Superman has always had a shaky history making it to the big screen. The character has single-handedly been responsible for some of the most beloved superhero films of all time, as well as some of the absolute worst. Undoubtedly, there have been more iterations of this character on both the big and small screens than any other superhero, but is it because no one can get the character right? Hardly. The Richard Donner-directed, Christopher Reeve-starring Superman:The Movie (1978) is rightfully considered a classic and is still considered a gold-standard by which most superhero movies are judged by today.
The problem with Superman is that he’s a somewhat out-of-date character who constantly needs to redefined to appeal to modern audiences. Superman was created in a more innocent, pre-WWII period in comic publishing when readers were able to accept the idea of a super-strong man solving crime in tights and a cape. In the years since, as the world had become a harsher place, more grounded characters like Batman and Spiderman eclipsed the Man of Steel in popularity, and have found an easier road to box-office success. Superman has had to re-adapt more times than these characters who stay unchanged across history, and this has become the common thread in his cinematic adventures. Ever since the Christopher Reeve era, we’ve seen no less than 6 new Superman reboots in film and television; 2 on the big screen, 2 on the small screen, and 2 in animation. Following 2006’s lackluster Superman Returns, we have another, more grittier reboot of the Superman franchise in 2013’s Man of Steel. Does the film mark a triumphant return of the character, or does it reinforce the character’s irrelevance in modern times? The former is thankfully what I experienced after watching the movie; for the most part.
The story covers familiar ground for anyone who is a fan of Superman. It’s pretty much the origin story retold again, but with some significant departures here and there. In this version, we see Jor-El (Russell Crowe) sending his infant son Kal-El to Earth as the planet Krypton is in it’s final days. At the same time, the vengeful General Zod (Michael Shannon) is sentenced to exile for attempting a military coup on Krypton. Zod vows to escape his imprisonment with the intent of finding the son of the man who betrayed him, Jor-El. Young Kal-El makes it safely to Earth and grows up on a farm raised by the Kents (Kevin Costner and Diane Lane), who name him Clark and help him learn how to focus his unusual powers as well as teach him the moral ways to use them. As an adult, Clark Kent (Henry Cavill) searches out the clues to his past and learns the purpose of why he was meant to be Krypton’s last survivor. Once he finally dons the cape, he encounters a tireless journalist named Lois Lane (Amy Adams), who becomes both a confidant and a resourceful ally as he begins to build his new identity as Superman. Unfortunately, this also draws the attention of General Zod, who has made it to Earth with the intention of building a new Krypton, committing mass genocide in the process.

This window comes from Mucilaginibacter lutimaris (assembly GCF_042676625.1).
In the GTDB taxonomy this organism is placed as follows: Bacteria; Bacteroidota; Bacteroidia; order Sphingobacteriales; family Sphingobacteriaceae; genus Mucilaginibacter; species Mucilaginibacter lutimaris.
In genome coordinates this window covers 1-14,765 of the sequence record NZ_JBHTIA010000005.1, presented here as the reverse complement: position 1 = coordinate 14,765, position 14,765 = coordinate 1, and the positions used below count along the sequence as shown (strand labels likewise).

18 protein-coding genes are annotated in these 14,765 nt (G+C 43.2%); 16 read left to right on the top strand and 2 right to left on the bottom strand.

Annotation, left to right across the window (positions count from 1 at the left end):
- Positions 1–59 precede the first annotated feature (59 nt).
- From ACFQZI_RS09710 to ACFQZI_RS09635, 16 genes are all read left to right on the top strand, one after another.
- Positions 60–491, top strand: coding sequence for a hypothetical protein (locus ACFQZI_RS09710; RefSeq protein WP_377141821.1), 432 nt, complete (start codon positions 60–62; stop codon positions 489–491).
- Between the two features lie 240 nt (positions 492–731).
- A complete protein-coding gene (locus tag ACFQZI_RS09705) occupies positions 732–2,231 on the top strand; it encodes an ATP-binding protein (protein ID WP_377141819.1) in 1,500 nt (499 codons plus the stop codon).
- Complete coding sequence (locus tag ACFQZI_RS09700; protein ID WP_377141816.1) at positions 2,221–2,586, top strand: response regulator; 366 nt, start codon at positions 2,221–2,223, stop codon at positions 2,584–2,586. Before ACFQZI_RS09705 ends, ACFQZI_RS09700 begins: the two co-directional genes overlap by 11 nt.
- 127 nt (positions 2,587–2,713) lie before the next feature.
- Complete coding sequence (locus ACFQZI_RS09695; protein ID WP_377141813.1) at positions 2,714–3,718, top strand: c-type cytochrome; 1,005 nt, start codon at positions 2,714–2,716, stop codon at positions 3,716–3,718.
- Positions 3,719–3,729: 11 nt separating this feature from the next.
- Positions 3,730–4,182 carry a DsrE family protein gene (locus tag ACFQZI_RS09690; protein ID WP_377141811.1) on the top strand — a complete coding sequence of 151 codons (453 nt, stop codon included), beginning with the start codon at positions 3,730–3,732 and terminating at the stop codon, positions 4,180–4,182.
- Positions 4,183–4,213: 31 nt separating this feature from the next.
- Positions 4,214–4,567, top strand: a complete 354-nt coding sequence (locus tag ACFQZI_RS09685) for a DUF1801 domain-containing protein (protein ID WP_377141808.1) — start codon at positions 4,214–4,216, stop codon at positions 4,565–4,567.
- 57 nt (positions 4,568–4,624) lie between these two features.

The film takes a few liberties with the Superman mythos and I’m sure that it will split the audiences’ reaction to the film. For the most part, I really liked the new direction taken with the story of Superman. It’s more grounded and less reverential to what has come before it. The good aspects of the Superman character are expanded upon in a big way and the film takes on a very epic feel. When Superman flies in this movie, it’s with the speed and velocity of a fighter jet, and the film conveys that adrenaline rush perfectly. At the same time, the movie downplays or outright removes some of the cornier aspects of the character and his mythology. The relationship between him and Lois Lane is much more maturely portrayed here than in previous installments. Sorry Donner’s Superman fans, but there’s no romantic nighttime flight with Lois in this version. The role of Jor-El in this movie is also expanded upon in a way that actually benefits the film’s structure without getting in the way.